Is Consent As Simple As Yes Or No?
Yes means yes, and no means no, right?
When it comes to consent, the law surrounding the issue is much more detailed and nuanced than a simple yes or no issue.
What is consent?
A person consents if they agree to something through their own choice and they have the freedom and capacity to make that choice.
Can a drunk person consent?
Yes, it is possible for a drunk person to consent, however this is where many of the issues arise as it is possible for somebody to be drunken to the point where they no longer have the capacity to consent.
Consent is frequently the issue in many rape cases where it is one word against the other.
The Courts have said to focus on these issues:
1. Did sexual intercourse take place?
2. Did the complainant consent to sexual intercourse?
3. Did the complainant have the freedom and capacity to consent?
4. Did the defendant reasonably believe that the complainant was consenting? (this does not apply in all cases).
Having heard all of the evidence it will be up to the jury to decide wether or not the complainant had the capacity and the freedom to consent.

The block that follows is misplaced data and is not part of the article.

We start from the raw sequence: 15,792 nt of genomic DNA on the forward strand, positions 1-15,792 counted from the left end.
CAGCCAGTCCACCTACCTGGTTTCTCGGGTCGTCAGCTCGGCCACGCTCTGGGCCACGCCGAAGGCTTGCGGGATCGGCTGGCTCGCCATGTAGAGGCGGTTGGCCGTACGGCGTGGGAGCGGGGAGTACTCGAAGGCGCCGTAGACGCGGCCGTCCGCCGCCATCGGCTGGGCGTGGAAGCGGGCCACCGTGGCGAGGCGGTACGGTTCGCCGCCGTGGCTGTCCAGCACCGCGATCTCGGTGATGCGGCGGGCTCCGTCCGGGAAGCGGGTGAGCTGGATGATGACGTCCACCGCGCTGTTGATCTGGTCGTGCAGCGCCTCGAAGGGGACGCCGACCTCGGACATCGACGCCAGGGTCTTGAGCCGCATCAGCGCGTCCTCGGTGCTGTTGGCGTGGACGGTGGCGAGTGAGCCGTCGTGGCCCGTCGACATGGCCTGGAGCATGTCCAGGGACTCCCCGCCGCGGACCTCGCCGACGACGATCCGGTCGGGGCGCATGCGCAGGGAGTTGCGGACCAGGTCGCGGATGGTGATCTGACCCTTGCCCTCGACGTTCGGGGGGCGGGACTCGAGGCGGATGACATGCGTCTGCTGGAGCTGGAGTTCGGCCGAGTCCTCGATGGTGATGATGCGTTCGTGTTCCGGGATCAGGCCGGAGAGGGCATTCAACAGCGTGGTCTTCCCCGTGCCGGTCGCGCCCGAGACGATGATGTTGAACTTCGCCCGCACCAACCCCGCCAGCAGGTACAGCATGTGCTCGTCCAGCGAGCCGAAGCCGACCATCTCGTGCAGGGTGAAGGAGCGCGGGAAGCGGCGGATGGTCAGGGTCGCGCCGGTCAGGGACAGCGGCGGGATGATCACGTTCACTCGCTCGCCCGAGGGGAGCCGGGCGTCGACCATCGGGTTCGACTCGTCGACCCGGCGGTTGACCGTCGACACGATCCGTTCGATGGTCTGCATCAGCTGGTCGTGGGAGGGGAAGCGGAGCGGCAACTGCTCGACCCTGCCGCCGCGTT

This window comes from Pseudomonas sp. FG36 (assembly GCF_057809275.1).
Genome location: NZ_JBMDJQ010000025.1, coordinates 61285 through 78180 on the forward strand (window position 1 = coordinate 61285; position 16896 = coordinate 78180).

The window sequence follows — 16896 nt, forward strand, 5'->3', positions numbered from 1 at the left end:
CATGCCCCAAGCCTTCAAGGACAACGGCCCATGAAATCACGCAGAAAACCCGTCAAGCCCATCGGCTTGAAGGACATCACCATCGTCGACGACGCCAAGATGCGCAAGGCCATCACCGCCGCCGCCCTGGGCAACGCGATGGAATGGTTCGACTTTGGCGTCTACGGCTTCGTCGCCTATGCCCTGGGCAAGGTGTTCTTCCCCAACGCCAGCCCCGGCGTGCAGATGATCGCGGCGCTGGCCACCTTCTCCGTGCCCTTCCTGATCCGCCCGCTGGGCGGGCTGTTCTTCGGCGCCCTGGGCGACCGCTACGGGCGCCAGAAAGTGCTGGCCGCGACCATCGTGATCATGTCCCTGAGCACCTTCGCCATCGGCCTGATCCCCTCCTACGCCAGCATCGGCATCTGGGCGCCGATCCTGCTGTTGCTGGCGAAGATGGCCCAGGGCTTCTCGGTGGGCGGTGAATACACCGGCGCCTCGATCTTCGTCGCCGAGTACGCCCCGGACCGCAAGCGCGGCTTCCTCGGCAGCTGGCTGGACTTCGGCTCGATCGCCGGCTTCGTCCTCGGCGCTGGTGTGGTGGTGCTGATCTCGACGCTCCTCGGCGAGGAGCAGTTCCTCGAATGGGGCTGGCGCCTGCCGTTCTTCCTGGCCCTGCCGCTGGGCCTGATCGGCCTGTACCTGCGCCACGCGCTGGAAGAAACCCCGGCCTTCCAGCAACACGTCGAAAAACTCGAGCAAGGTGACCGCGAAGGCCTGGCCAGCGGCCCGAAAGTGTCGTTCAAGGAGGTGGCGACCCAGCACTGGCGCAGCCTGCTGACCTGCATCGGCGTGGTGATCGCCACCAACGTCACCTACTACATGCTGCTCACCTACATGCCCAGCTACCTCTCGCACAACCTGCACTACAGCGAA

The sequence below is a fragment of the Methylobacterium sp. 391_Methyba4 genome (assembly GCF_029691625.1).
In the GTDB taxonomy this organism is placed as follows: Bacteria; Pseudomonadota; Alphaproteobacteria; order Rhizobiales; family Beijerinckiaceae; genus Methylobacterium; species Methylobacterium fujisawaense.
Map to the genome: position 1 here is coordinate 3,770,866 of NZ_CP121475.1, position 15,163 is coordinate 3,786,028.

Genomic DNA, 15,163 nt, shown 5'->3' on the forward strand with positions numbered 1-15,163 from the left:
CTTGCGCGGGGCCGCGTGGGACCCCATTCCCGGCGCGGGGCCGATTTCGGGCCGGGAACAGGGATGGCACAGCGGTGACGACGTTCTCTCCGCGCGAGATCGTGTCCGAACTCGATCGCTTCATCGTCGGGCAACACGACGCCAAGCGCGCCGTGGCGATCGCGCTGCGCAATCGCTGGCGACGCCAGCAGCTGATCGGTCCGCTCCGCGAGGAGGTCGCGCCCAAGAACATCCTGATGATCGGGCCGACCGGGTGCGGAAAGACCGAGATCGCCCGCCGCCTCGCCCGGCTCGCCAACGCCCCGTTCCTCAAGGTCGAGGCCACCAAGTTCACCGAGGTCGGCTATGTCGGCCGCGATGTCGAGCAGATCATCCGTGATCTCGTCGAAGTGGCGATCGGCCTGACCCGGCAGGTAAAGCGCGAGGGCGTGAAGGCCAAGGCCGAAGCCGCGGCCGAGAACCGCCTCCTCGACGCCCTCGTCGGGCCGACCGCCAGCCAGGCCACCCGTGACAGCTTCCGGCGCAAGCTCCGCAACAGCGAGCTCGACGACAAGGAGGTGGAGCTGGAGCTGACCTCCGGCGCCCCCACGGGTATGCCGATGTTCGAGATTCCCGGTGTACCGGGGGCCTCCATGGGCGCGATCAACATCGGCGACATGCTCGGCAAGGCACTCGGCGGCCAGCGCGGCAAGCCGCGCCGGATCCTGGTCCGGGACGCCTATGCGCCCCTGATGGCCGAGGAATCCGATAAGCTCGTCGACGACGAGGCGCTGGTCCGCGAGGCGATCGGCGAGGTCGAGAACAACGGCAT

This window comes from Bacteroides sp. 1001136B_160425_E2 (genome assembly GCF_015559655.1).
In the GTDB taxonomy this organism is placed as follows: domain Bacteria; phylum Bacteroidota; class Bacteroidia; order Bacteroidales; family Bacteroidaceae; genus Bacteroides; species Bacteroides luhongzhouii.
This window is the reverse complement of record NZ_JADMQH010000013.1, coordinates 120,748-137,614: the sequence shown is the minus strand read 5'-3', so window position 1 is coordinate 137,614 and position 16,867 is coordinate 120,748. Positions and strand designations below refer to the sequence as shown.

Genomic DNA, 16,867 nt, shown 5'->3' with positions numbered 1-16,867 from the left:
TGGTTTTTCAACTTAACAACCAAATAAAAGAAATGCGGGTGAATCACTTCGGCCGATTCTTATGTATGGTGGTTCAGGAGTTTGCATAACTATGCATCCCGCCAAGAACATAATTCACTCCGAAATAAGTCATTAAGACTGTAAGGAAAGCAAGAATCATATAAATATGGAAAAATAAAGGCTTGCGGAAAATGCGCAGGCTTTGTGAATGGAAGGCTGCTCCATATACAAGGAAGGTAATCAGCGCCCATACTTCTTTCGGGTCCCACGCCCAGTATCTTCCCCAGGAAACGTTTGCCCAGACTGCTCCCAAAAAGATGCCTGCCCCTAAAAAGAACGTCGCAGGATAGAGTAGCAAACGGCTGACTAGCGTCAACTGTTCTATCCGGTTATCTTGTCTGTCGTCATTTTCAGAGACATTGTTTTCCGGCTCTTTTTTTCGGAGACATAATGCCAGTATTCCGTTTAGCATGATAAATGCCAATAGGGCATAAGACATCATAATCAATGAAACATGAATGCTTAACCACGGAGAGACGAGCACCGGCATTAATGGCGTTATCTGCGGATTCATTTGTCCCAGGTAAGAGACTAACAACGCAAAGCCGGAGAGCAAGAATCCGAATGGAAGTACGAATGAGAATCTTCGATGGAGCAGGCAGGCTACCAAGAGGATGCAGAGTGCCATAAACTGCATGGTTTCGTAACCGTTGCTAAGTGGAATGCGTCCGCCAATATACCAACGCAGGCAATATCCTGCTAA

How do you prove consent?
In the absence of a written contract, and even then, there could be doubts, it is for the jury to decide having heard the evidence.
It may be that the defendant needs to show evidence that he or she made an effort to be certain that the other person was able to consent.
If there is a condition included within the consent, for example, that a condom must be used then if this condition was not met then the consent may no longer be valid.
There have also been cases where a female has pretended to be a male and had intercourse on that basis. The defendant was guilty because the complainant said that she would not have consented if she had known that the defendant was female.
How can we help?
This article is a brief analysis of potential issues, as you can see this is an area that would require careful assessment and expert advice.
The problem with many alleged sexual offences is that they require a jury to examine intimate factual scenarios, often clouded by drink or drugs, where there is seldom any independent evidence to assist one way or the other. It is our job to present the strongest case possible.
You are entitled to free and independent advice at the police station, regardless of your means, and we can provide that advice. Contact Morton’s Solicitors on 0161 477 1121 or Contact Us for further information or to discuss your case.